I am a member of the Joint Health & Safety Committee in the company that I work for, and we are currently looking at some Air Quality complaints stemming from the overuse of Cologne and Perfumes.

There was some discussion back and forth between the members of the committee revolving around whether or not a policy like this could be clearly defined, as much of what could be defined by the policy is subjective (e.g. How much is too much, are favorable scents OK, who determines which-is-which, etc)

Some of these questions have straight forward answers. For example regardless of the pleasantness of the odor, if the workplace is scent free it is prohibited. Others are much more subjective.

Without going into too much specificity, the air quality complaints have been all put forward by an individual with a sensitivity to odors. We've gone directly to people who have had a negative impact on this employee but the issue is not resolved. When the individual in question is exposed to a strong odor, he needs to leave the area immediately and return after it has dissipated.

We cannot pursue further action in any regard until management signs off on a policy relating to the matter... but there are concerns relating to the subjective nature of the problem.

We have looked online for resources, but most of what we have found are part of the Americans with Disabilities act, and not subject to our organization as we are in Canada.

How can we create a definite policy for something that is inherently so subjective? I was hoping someone who has a similar policy might be able to come forward and offer some insight into the steps necessary in the development of a policy.

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    As an asthmatic, I can sympathize. I once worked with a person who was a heavy smoker... and thought using buckets of cheap perfume would cover up the smell, thus turning herself into a walking asthma-attack trigger.
    – James Adam
    Jun 6, 2014 at 17:57
  • @JoeStrazzere That is the knee-jerk reaction from the managerial rep for the committee. I was hoping someone who has a similar policy might be able to come forward and offer some insight into the development of the policy. I will edit my question to include the clarification I just made. Jun 6, 2014 at 18:11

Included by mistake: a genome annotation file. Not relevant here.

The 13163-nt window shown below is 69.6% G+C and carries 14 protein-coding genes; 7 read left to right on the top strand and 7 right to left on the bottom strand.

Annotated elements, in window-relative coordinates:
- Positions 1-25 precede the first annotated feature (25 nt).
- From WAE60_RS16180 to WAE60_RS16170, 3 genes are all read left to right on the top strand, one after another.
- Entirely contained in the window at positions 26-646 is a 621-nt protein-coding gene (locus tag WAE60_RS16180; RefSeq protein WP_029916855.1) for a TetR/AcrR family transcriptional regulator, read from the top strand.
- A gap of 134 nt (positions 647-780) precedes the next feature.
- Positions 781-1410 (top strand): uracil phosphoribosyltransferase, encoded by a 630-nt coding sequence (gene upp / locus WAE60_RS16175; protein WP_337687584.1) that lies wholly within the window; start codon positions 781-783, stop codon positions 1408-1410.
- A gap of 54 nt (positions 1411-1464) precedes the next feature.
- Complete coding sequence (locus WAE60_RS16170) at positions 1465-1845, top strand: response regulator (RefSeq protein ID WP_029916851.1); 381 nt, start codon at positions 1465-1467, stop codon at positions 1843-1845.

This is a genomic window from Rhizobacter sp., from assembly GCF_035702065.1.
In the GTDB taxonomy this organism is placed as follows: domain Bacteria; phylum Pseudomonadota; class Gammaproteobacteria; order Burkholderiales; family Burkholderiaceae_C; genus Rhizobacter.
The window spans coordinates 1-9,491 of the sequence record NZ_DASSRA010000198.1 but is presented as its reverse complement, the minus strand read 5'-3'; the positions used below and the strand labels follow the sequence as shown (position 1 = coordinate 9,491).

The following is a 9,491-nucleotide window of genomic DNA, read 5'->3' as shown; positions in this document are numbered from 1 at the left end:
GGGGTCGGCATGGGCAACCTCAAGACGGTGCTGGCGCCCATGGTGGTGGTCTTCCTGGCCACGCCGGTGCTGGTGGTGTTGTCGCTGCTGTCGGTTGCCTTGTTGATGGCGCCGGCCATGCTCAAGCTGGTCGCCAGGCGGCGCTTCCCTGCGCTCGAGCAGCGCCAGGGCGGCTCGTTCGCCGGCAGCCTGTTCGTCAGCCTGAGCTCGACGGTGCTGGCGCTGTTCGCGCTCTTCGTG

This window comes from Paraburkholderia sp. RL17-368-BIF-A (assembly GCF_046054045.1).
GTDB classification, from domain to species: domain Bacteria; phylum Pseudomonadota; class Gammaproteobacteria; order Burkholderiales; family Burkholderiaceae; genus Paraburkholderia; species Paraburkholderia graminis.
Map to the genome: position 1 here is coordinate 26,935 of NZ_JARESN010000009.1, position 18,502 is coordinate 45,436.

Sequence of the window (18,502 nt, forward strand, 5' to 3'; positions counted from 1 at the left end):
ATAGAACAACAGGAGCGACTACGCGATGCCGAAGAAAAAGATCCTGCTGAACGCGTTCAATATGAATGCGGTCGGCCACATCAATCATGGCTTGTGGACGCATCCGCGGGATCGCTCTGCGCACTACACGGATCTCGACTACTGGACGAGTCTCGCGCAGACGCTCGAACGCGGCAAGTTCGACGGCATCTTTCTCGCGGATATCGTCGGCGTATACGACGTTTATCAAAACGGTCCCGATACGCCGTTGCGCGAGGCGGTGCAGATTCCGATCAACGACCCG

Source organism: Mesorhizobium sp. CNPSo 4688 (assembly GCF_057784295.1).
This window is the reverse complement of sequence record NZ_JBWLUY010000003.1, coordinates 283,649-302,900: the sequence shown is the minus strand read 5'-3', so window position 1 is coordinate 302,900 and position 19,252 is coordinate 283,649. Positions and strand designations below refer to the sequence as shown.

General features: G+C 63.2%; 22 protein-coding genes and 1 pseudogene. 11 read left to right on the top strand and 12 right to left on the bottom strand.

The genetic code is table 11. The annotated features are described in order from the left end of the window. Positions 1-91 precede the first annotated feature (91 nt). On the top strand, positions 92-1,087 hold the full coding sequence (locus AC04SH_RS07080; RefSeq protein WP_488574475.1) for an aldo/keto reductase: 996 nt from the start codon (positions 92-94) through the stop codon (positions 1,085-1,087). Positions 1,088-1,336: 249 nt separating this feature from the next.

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    I'm sorry, how are you going to prove that someone is breaking the policy? Jun 6, 2014 at 19:18
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    There is no such thing as scent free. Human body odor, soap, the smell of rubber on shoes, of paper, etc. You would have to start by figuring out what definitions of smell even exist - like lumens and candles for light, or decibels for sound.
    – atk
    Jun 6, 2014 at 23:54
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    What happens if you ban perfumes and someone has a particularly bad body odour?
    – Ben
    Jun 8, 2014 at 16:47

5 Answers 5


Strong perfume is a real problem with people with allergies and other respiratory ailments. Hospitals often have signs such as: http://lindasepp.files.wordpress.com/2012/05/ccohs-scent-free-zone-poster1.jpg. Perfumes can trigger asthma attacks which are very unpleasant and even life-threatening.

Talk to your legal department / attorney and see if the complaining individual can litigate if they suffer an asthma attack or they believe they are being subjected to unreasonably poor working conditions.

It is easiest to just have a policy that says something like "no perfumes or colognes are permitted"

or maybe

"Outside of residual laundry detergent, shampoo or bath soap, no perfumes or colognes are permitted"

You could also go the route of "No unprofessional attire, body art, hairstyles or fragrances are permitted on site."